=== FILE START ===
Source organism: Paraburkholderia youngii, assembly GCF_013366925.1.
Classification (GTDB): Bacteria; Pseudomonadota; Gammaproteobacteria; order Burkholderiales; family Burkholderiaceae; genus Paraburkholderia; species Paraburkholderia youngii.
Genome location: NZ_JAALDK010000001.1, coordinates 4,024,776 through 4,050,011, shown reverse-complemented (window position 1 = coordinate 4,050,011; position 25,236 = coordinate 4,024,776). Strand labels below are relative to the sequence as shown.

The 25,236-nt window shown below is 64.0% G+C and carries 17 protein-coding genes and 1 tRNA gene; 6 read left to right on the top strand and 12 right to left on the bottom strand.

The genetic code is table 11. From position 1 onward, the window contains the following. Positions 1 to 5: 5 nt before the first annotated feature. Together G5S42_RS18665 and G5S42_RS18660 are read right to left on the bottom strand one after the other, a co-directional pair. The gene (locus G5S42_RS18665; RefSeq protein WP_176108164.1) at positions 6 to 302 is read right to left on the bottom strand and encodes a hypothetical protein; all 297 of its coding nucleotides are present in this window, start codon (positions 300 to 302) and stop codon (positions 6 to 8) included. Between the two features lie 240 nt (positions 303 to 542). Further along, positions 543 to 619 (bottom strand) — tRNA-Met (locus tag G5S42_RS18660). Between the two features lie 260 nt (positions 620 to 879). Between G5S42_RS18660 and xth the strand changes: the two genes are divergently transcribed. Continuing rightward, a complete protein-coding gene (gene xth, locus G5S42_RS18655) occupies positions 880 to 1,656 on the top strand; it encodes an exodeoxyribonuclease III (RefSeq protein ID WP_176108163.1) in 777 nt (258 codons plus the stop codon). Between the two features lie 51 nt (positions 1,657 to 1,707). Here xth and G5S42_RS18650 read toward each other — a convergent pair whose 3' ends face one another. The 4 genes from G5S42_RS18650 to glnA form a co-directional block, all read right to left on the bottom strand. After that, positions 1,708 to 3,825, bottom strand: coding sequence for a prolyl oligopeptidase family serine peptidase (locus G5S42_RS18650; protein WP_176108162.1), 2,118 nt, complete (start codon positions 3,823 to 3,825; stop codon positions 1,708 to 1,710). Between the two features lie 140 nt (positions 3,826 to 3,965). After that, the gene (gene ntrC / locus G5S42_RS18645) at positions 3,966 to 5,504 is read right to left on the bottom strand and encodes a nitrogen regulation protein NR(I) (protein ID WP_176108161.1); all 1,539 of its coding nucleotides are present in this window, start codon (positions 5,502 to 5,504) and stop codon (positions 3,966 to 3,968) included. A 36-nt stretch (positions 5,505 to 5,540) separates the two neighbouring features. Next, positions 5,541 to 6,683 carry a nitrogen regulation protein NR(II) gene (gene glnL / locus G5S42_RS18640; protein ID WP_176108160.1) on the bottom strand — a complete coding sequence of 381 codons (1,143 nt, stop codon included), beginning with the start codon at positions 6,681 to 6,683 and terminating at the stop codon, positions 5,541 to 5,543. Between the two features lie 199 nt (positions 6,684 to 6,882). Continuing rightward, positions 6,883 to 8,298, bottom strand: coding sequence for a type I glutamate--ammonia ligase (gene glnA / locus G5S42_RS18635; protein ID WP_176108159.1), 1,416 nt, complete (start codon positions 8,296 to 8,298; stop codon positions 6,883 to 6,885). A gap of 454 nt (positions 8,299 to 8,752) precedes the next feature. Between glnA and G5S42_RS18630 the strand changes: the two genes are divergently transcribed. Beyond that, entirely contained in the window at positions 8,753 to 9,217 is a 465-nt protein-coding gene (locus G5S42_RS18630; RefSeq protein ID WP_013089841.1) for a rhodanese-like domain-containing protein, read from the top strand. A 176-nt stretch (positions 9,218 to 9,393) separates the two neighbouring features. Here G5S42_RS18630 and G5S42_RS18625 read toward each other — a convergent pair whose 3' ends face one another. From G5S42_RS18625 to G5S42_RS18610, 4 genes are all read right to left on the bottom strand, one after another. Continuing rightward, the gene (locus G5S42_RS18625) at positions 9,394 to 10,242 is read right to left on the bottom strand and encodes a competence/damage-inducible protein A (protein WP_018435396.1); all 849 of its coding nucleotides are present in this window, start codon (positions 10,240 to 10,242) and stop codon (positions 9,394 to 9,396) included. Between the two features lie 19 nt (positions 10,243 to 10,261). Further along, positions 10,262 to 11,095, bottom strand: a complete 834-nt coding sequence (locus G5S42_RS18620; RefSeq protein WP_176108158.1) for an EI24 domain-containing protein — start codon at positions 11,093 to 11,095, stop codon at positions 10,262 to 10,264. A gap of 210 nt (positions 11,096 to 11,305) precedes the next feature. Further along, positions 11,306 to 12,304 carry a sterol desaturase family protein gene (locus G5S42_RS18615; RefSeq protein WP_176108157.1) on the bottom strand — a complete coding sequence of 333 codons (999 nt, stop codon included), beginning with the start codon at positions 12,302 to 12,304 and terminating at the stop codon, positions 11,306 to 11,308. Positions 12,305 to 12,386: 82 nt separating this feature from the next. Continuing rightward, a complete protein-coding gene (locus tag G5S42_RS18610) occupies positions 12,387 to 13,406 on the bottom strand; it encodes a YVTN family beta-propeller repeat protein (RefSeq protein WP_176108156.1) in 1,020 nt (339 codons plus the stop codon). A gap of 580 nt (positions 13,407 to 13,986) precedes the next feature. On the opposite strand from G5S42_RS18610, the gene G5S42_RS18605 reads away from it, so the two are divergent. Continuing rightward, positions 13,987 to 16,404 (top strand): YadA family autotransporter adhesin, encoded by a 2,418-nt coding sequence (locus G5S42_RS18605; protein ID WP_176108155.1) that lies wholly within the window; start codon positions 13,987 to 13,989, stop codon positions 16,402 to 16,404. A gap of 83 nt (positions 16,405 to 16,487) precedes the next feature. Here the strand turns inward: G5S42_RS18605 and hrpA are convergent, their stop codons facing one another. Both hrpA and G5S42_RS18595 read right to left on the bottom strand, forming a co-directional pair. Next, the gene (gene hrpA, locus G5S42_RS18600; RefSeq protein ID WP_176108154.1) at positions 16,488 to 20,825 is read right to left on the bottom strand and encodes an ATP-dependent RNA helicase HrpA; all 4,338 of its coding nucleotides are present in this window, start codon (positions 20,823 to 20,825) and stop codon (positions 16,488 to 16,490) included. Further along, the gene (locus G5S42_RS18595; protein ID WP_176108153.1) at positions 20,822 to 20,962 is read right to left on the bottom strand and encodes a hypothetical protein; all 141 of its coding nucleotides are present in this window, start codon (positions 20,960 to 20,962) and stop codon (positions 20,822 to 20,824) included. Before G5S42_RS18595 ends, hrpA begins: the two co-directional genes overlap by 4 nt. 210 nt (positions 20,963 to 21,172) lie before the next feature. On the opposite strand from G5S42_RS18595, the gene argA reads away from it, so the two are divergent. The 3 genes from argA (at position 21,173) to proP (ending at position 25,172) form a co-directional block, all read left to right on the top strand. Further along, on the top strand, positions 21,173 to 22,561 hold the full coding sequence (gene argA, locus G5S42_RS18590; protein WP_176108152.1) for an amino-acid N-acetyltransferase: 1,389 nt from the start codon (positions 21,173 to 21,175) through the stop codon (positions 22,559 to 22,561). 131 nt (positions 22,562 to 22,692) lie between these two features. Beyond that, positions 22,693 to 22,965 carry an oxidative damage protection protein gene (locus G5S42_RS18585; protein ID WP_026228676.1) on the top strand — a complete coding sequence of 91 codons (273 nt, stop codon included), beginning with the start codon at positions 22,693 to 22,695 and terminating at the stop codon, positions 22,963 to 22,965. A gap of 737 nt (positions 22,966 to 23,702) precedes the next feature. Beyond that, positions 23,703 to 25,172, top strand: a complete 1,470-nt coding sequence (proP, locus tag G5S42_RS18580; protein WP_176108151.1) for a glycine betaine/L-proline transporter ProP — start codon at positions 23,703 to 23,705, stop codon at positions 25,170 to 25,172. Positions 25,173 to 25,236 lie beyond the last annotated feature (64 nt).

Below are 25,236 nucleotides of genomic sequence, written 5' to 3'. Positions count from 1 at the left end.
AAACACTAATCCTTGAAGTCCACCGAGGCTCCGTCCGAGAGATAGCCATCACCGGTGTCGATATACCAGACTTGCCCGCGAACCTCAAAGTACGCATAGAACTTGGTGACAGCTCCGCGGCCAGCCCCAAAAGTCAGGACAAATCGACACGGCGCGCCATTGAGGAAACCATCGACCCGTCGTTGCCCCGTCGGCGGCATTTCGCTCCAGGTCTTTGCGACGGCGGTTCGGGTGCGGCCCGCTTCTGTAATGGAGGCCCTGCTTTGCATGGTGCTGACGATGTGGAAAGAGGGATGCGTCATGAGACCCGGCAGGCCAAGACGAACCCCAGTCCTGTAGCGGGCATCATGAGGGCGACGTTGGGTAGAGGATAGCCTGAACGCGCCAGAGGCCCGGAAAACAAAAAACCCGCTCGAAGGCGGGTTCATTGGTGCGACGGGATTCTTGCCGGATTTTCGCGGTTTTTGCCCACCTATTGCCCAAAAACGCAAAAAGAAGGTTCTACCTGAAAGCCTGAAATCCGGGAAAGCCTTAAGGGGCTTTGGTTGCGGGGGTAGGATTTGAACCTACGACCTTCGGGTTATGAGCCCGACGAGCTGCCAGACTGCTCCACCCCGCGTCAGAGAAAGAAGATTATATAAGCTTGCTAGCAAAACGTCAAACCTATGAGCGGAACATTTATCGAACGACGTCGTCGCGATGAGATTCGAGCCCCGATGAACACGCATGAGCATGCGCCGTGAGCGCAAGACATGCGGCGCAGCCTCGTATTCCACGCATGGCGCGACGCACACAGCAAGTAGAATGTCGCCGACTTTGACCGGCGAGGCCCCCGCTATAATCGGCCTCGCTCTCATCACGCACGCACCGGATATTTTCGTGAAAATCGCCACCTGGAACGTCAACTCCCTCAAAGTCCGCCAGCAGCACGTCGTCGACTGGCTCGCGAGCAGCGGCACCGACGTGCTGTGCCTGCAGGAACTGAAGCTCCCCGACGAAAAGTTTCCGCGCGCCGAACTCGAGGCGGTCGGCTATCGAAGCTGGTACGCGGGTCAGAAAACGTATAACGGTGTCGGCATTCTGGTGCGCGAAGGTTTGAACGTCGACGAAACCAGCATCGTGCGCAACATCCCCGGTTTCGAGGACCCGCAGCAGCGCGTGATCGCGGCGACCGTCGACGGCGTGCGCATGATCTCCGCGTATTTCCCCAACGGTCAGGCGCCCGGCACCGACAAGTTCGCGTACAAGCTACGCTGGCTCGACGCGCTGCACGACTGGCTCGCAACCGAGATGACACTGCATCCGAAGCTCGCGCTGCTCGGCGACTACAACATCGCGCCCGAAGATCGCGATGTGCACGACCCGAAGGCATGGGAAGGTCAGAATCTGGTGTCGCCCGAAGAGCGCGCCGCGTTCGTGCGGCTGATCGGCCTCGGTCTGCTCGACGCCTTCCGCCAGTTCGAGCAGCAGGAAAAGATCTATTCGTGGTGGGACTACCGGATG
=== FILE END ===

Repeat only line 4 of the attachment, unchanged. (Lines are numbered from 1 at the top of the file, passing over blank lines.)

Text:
The 25,236-nt window shown below is 64.0% G+C and carries 17 protein-coding genes and 1 tRNA gene; 6 read left to right on the top strand and 12 right to left on the bottom strand.